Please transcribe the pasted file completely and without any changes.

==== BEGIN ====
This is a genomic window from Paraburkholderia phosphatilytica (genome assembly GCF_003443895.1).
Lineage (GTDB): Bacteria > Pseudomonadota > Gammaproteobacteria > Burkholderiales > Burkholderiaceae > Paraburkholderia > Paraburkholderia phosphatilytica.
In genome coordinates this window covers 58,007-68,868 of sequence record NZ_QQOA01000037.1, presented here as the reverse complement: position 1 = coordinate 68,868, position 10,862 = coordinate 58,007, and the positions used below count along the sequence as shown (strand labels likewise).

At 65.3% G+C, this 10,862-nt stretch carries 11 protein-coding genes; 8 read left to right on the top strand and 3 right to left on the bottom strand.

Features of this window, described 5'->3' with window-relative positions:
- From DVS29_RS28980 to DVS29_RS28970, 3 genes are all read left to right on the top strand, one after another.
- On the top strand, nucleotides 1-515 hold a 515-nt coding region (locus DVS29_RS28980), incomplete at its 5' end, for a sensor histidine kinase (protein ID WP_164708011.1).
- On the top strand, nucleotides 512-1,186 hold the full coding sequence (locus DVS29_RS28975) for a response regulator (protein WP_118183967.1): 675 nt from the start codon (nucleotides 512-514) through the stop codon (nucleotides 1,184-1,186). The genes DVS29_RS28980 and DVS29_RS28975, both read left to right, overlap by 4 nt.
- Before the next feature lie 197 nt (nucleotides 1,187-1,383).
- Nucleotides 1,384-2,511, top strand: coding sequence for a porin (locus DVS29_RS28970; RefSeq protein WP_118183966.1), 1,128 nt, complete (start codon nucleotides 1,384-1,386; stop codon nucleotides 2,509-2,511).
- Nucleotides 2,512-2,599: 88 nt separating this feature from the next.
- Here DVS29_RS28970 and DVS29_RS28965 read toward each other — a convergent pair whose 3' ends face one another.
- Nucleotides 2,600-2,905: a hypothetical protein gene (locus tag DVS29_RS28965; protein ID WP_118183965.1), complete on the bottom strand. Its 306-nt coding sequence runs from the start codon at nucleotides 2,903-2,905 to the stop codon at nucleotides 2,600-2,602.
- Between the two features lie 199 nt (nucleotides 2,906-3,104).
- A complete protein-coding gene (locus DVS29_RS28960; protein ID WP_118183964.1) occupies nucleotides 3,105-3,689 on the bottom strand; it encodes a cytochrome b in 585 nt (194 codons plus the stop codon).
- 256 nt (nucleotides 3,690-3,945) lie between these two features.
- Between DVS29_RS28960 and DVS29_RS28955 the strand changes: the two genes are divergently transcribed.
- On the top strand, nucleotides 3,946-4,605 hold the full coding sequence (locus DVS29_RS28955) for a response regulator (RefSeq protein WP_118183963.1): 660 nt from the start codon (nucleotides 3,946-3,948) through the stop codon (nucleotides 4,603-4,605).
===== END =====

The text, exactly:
This is a genomic window from Paraburkholderia phosphatilytica (genome assembly GCF_003443895.1).
Lineage (GTDB): Bacteria > Pseudomonadota > Gammaproteobacteria > Burkholderiales > Burkholderiaceae > Paraburkholderia > Paraburkholderia phosphatilytica.
In genome coordinates this window covers 58,007-68,868 of sequence record NZ_QQOA01000037.1, presented here as the reverse complement: position 1 = coordinate 68,868, position 10,862 = coordinate 58,007, and the positions used below count along the sequence as shown (strand labels likewise).

At 65.3% G+C, this 10,862-nt stretch carries 11 protein-coding genes; 8 read left to right on the top strand and 3 right to left on the bottom strand.

Features of this window, described 5'->3' with window-relative positions:
- From DVS29_RS28980 to DVS29_RS28970, 3 genes are all read left to right on the top strand, one after another.
- On the top strand, nucleotides 1-515 hold a 515-nt coding region (locus DVS29_RS28980), incomplete at its 5' end, for a sensor histidine kinase (protein ID WP_164708011.1).
- On the top strand, nucleotides 512-1,186 hold the full coding sequence (locus DVS29_RS28975) for a response regulator (protein WP_118183967.1): 675 nt from the start codon (nucleotides 512-514) through the stop codon (nucleotides 1,184-1,186). The genes DVS29_RS28980 and DVS29_RS28975, both read left to right, overlap by 4 nt.
- Before the next feature lie 197 nt (nucleotides 1,187-1,383).
- Nucleotides 1,384-2,511, top strand: coding sequence for a porin (locus DVS29_RS28970; RefSeq protein WP_118183966.1), 1,128 nt, complete (start codon nucleotides 1,384-1,386; stop codon nucleotides 2,509-2,511).
- Nucleotides 2,512-2,599: 88 nt separating this feature from the next.
- Here DVS29_RS28970 and DVS29_RS28965 read toward each other — a convergent pair whose 3' ends face one another.
- Nucleotides 2,600-2,905: a hypothetical protein gene (locus tag DVS29_RS28965; protein ID WP_118183965.1), complete on the bottom strand. Its 306-nt coding sequence runs from the start codon at nucleotides 2,903-2,905 to the stop codon at nucleotides 2,600-2,602.
- Between the two features lie 199 nt (nucleotides 2,906-3,104).
- A complete protein-coding gene (locus DVS29_RS28960; protein ID WP_118183964.1) occupies nucleotides 3,105-3,689 on the bottom strand; it encodes a cytochrome b in 585 nt (194 codons plus the stop codon).
- 256 nt (nucleotides 3,690-3,945) lie between these two features.
- Between DVS29_RS28960 and DVS29_RS28955 the strand changes: the two genes are divergently transcribed.
- On the top strand, nucleotides 3,946-4,605 hold the full coding sequence (locus DVS29_RS28955) for a response regulator (RefSeq protein WP_118183963.1): 660 nt from the start codon (nucleotides 3,946-3,948) through the stop codon (nucleotides 4,603-4,605).